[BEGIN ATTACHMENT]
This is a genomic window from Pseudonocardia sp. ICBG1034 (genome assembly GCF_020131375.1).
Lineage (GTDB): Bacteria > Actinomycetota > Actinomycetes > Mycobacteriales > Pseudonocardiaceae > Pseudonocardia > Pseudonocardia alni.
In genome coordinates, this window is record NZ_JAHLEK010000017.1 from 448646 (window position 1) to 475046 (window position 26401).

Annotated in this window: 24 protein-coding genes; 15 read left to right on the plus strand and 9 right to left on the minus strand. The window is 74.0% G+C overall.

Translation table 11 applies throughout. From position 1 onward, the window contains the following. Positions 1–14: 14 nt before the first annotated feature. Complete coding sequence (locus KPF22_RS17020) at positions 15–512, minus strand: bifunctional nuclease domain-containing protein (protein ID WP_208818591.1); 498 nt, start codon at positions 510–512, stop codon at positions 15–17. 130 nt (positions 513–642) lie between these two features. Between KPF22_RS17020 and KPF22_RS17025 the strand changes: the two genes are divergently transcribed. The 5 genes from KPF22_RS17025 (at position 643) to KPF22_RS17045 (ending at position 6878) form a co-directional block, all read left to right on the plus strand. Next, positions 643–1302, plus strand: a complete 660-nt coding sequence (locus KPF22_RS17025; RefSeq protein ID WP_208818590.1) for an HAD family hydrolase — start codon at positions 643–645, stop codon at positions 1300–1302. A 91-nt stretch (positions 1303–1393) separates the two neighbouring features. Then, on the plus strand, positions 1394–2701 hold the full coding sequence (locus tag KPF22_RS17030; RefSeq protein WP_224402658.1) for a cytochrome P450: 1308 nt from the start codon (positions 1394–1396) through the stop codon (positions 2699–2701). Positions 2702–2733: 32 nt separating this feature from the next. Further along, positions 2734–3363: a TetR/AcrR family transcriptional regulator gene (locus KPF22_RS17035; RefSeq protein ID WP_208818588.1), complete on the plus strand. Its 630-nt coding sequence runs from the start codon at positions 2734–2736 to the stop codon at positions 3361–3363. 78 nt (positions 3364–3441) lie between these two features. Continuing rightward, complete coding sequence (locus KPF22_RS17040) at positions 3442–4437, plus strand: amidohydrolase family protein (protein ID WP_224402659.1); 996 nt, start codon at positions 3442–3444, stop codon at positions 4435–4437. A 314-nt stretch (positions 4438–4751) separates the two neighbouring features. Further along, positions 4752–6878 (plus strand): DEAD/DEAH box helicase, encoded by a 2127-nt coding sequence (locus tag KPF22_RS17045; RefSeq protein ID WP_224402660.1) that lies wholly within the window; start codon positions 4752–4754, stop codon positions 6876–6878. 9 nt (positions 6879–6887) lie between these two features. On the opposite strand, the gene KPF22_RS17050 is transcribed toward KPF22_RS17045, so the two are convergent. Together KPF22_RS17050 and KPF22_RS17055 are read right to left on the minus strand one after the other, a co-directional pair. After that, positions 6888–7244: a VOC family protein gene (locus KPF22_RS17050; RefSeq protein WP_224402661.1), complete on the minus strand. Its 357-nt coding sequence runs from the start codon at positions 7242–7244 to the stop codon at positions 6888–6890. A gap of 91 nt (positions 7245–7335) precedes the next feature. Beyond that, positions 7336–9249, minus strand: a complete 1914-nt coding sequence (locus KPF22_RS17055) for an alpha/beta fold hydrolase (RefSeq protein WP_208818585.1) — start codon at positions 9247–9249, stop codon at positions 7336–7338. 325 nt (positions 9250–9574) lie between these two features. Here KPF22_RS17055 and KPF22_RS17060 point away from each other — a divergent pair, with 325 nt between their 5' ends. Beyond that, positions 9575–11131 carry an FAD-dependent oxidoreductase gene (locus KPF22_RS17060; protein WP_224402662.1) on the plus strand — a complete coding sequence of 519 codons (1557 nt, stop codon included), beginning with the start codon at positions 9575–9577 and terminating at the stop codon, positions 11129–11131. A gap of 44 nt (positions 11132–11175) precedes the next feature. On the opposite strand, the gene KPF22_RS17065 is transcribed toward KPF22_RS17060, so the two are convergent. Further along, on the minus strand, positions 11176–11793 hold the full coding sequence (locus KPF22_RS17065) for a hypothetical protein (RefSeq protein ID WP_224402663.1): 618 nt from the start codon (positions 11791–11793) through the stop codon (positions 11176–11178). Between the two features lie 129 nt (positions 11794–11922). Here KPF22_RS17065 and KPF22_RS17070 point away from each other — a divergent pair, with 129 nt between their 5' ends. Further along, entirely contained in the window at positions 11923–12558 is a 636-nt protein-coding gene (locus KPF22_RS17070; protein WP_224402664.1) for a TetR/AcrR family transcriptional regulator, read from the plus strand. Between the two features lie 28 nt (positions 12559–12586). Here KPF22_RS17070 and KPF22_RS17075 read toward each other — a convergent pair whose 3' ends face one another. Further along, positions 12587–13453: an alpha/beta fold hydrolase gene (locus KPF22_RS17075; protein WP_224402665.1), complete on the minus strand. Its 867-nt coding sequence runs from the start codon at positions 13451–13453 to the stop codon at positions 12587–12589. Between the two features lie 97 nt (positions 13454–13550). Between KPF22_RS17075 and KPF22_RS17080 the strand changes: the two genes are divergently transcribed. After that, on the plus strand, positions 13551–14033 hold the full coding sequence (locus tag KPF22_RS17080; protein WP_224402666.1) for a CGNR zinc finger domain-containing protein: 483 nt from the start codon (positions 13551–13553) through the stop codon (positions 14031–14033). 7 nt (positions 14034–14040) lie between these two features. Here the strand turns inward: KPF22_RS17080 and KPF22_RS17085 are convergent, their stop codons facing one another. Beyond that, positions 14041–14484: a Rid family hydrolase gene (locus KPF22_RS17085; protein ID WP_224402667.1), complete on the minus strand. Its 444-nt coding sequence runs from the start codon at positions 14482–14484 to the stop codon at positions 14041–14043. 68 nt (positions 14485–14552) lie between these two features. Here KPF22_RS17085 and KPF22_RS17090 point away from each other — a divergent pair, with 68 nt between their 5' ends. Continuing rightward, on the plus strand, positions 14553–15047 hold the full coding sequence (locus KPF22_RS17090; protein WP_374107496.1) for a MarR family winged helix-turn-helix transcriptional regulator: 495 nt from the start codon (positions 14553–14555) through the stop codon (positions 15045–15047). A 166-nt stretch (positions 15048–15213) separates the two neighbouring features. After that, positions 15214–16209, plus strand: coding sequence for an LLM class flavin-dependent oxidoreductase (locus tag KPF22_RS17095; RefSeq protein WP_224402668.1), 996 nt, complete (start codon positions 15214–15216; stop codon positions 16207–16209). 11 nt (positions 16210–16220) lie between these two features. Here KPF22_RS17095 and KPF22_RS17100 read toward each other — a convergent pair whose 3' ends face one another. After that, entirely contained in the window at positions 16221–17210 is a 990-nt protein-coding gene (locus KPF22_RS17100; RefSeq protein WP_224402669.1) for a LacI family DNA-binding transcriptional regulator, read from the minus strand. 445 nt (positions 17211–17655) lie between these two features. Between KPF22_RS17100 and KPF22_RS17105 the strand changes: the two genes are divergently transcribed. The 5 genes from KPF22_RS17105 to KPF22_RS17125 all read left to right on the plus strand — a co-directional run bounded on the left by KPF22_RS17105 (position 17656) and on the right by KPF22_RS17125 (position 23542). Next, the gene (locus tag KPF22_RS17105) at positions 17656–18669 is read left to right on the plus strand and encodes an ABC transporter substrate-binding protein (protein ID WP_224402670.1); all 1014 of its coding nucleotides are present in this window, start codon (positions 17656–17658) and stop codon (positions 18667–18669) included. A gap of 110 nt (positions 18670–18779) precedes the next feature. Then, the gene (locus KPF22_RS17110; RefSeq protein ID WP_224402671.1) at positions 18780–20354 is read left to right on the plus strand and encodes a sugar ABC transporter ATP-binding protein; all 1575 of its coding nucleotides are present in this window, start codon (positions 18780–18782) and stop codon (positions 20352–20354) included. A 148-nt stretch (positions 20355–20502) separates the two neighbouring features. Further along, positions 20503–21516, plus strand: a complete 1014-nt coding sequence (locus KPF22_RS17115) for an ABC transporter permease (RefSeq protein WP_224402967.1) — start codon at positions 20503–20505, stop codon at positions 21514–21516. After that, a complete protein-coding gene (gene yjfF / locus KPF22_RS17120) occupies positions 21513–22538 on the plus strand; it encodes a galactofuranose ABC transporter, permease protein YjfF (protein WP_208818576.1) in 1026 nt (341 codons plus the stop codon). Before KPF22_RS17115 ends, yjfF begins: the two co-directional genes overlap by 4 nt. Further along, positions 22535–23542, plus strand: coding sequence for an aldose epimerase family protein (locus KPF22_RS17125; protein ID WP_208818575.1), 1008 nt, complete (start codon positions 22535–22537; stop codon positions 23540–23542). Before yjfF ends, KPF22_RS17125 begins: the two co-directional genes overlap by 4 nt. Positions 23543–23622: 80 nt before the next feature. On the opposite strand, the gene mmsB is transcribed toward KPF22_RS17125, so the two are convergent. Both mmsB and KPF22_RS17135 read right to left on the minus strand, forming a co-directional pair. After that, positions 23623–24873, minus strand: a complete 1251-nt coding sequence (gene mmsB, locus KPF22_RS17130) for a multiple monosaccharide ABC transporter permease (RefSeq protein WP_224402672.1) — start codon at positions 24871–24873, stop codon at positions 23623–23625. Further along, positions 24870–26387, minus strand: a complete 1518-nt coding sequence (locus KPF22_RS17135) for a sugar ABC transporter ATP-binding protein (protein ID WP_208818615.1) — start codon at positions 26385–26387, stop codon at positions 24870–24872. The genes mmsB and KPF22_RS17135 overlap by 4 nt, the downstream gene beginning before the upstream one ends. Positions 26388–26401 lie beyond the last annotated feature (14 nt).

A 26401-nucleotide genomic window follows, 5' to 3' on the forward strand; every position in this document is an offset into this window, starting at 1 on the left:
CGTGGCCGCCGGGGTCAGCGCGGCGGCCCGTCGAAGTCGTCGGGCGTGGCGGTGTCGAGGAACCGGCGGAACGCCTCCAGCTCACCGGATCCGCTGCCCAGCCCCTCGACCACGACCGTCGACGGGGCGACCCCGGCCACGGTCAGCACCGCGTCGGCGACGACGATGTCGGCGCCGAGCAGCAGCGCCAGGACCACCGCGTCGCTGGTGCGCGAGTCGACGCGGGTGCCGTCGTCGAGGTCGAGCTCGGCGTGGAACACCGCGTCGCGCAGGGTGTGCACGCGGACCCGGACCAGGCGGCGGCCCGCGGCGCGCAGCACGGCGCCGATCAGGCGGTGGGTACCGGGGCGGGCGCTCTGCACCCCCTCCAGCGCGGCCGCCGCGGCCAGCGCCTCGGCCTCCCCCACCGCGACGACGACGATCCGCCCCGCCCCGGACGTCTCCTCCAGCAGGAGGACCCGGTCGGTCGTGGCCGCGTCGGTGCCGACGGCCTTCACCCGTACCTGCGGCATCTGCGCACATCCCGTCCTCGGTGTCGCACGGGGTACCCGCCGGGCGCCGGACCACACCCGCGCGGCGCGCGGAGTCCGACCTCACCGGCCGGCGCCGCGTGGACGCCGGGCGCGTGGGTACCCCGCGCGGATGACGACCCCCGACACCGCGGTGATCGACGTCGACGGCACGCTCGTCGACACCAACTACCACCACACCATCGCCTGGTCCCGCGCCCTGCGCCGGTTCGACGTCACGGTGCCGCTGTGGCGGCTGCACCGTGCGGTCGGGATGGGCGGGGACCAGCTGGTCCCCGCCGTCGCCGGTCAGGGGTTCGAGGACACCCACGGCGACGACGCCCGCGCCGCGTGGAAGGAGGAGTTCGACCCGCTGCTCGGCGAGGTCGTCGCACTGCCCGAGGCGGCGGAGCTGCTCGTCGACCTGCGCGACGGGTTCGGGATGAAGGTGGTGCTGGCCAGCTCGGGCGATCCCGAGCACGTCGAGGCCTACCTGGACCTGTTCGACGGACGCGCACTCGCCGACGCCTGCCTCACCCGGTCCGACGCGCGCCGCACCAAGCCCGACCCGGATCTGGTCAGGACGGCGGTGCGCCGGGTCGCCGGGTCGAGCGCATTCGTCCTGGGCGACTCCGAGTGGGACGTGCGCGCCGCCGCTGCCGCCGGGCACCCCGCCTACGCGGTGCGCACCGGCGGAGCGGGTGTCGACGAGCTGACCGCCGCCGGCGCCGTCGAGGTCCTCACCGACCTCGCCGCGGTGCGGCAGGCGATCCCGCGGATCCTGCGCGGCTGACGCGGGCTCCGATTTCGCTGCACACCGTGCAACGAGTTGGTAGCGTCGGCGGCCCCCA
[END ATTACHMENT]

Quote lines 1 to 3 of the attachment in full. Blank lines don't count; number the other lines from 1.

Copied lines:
This is a genomic window from Pseudonocardia sp. ICBG1034 (genome assembly GCF_020131375.1).
Lineage (GTDB): Bacteria > Actinomycetota > Actinomycetes > Mycobacteriales > Pseudonocardiaceae > Pseudonocardia > Pseudonocardia alni.
In genome coordinates, this window is record NZ_JAHLEK010000017.1 from 448646 (window position 1) to 475046 (window position 26401).